Why the new EI tax credit could do more harm than good

Reducing payroll taxes, like EI premiums, is good policy. Too bad that’s not what the Harper government chose to do.


Joe Oliver; Dan Kelly

There was a lot of talk about job creation leading up to the federal government’s announcement of a reduction in employer contributions to Employment Insurance (EI), and there’s plenty of reason to believe that lower EI premiums have the potential to increase employment and wages. But the Conservatives have yet again eschewed a straightforward and effective measure and adopted one that is complicated and most likely to have little effect on employment or wages.

Reducing EI contributions is not in itself a bad idea. The EI balance is usually in surplus to cover the costs of running the program, but the surplus is currently running about $2 billion above what it was before the crisis. Perhaps not coincidentally, the PBO’s estimate for the “break-even” EI balance is about $2 billion lower than what it is now.

EI premiums are generally structured to make sure that the program breaks even, so the government had two choices: make EI more generous or reduce premiums. To the surprise of absolutely no one, the CPC has chosen the latter option. But once again, instead of simply reducing EI contribution rates, the Conservatives have created yet another boutique tax credit. To understand the implications of this move, it’s worth taking some time looking at what we might have seen if the government had simply reduced the premiums paid by employers.

In a standard analysis of payroll taxes (EI and CPP contributions are effectively payroll taxes) it turns out that even though the taxes are paid by the employers, the actual tax burden is mainly borne by the workers: wages are driven down by the reduction in labour demand. This is the distinction between the statutory incidence of a tax (who sends the money to the government) and its economic incidence (who is ultimately out of pocket). (See here for a primer on the economics of tax incidence and see here for an application to payroll taxes.)

If the government had simply reduced EI premiums paid by firms, workers would have been—after a certain transition period—the main beneficiaries. But instead of doing this, the government has set up a tax credit that can only be claimed by small businesses whose EI contributions are less than $15,000 a year (see this explainer for how it works). As Kevin Milligan noted on Twitter, this sets up yet another “kink” in the tax schedule: small businesses will lose this tax credit if they grow too large.

Special treatment for small businesses is another one of those things that makes lots of sense to politicians and much less so to economists. Here’s how Duanjie Chen and Jack Mintz put it in a 2011 paper for the School of Public Policy:

In contradiction to the widely held view that small business tax concessions encourage growth, such small business tax relief could actually be antithetical to growth by creating a “taxation wall.” First, it could result in the breakup of companies into smaller, less efficient-sized units in order to take advantage of tax benefits even if there are economic gains to growing in size. Second, it could encourage individuals to create small corporations in order to reduce their personal tax liabilities rather than grow companies. And third, it could lead to a “threshold effect” that holds back small business from growing beyond the official definition of “smallness,” regardless of the criteria for measuring size (e.g., the size of revenue or assets, or the number of employees).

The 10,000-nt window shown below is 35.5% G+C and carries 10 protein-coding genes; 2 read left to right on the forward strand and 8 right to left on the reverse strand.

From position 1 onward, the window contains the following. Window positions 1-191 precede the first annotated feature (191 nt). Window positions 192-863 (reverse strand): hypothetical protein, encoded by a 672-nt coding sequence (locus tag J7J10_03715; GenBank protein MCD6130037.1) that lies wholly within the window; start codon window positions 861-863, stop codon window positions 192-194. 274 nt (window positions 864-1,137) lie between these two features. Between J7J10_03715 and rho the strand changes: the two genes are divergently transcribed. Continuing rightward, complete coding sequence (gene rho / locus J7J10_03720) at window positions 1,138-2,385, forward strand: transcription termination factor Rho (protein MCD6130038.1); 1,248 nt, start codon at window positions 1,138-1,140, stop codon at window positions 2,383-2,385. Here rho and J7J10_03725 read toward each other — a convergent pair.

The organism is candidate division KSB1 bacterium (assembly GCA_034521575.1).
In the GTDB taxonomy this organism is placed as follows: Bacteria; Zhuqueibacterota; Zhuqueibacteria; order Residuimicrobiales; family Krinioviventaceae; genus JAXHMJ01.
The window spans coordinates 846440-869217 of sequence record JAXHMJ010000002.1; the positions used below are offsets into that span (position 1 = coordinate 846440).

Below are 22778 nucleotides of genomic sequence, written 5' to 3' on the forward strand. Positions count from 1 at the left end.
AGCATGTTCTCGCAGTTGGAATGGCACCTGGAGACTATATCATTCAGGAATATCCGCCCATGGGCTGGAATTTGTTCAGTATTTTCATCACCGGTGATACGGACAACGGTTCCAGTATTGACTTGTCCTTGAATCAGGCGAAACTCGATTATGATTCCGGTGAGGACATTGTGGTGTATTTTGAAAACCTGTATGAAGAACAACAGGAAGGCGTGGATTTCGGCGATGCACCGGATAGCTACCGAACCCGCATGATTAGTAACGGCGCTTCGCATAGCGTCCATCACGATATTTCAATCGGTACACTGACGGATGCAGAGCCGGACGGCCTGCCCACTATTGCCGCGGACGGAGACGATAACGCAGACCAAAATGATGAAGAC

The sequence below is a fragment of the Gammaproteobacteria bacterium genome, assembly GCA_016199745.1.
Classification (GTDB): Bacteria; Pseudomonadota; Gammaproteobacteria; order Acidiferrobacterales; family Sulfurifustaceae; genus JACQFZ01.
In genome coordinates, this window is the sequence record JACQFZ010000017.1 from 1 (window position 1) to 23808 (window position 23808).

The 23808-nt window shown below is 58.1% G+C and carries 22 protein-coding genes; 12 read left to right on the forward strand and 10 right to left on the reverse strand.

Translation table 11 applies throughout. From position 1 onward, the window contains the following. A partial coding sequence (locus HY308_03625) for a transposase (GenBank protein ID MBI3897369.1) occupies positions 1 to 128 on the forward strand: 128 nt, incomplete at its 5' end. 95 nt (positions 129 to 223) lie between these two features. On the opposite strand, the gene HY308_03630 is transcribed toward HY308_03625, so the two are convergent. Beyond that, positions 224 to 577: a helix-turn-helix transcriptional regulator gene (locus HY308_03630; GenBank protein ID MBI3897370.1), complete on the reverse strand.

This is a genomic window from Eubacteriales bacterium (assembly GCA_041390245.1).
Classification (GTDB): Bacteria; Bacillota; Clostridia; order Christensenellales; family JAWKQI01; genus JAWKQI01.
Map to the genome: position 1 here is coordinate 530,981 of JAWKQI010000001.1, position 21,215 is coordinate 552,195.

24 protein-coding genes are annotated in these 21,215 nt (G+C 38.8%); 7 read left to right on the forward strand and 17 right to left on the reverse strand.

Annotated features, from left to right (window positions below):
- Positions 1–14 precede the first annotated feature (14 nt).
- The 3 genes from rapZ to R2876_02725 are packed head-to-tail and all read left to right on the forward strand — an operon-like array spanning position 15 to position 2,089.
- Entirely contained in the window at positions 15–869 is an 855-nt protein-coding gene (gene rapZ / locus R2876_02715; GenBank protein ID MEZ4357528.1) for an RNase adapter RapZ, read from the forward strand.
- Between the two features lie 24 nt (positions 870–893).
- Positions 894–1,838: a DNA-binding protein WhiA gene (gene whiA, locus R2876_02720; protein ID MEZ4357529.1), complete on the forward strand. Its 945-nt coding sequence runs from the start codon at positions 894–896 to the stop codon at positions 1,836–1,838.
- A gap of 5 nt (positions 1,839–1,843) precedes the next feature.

This chart from a Department of Finance study shows the “tax wall” at work:

small biz


There are clear spikes in the number of firms just under the income threshold that makes them eligible for the Small Business Deduction. For many of them, the tax system is a clear disincentive for growth.

The tax credit announced today will have a similar effect. For firms that are just under the $15,000 threshold, hiring a new worker would mean crossing the line and losing the tax credit entirely. For firms that are just over the threshold, the incentives are even more perverse: firms may choose to actually reduce employment in order to be eligible for the tax credit. To be sure, not all small businesses are in this position and many will be able to hire and take advantage of the tax credit. But it’s by no means clear at this point that the positive incentives to hire more workers will outweigh the negative ones.

Nor is it clear that the usual incidence result—i.e, that workers benefit most from payroll tax cuts—will apply with this new tax credit. Competitive pressures are a crucial feature of the standard framework: wages get bid up because all employers are paying lower taxes. In this case, the only upward wage pressure there might be would come from small businesses who are well below the $15,000 EI contribution threshold.

Reducing payroll taxes is usually a clear win-win situation, resulting in increased employment and higher wages. The Conservatives have passed up this opportunity by creating yet another targeted boutique tax credit.


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Why the new EI tax credit could do more harm than good

  1. it’s obviously “too little too late” for this now, Joe.

  2. I think the “tax wall” is an inevitable consequence of any tax measure that isn’t graduated. Using the small business limit as an example, if instead of the low corporate rate ending abruptly at $500K, there were graduated rates of corporate tax analogous to personal tax rates, there’d be less incentive to bring income to a screeching halt at $500K. There’d still be “walls” but they’d be less pronounced.

    BTW, why is a “wall” bad, anyway?

    • Apart from the fact that he went to U of S?

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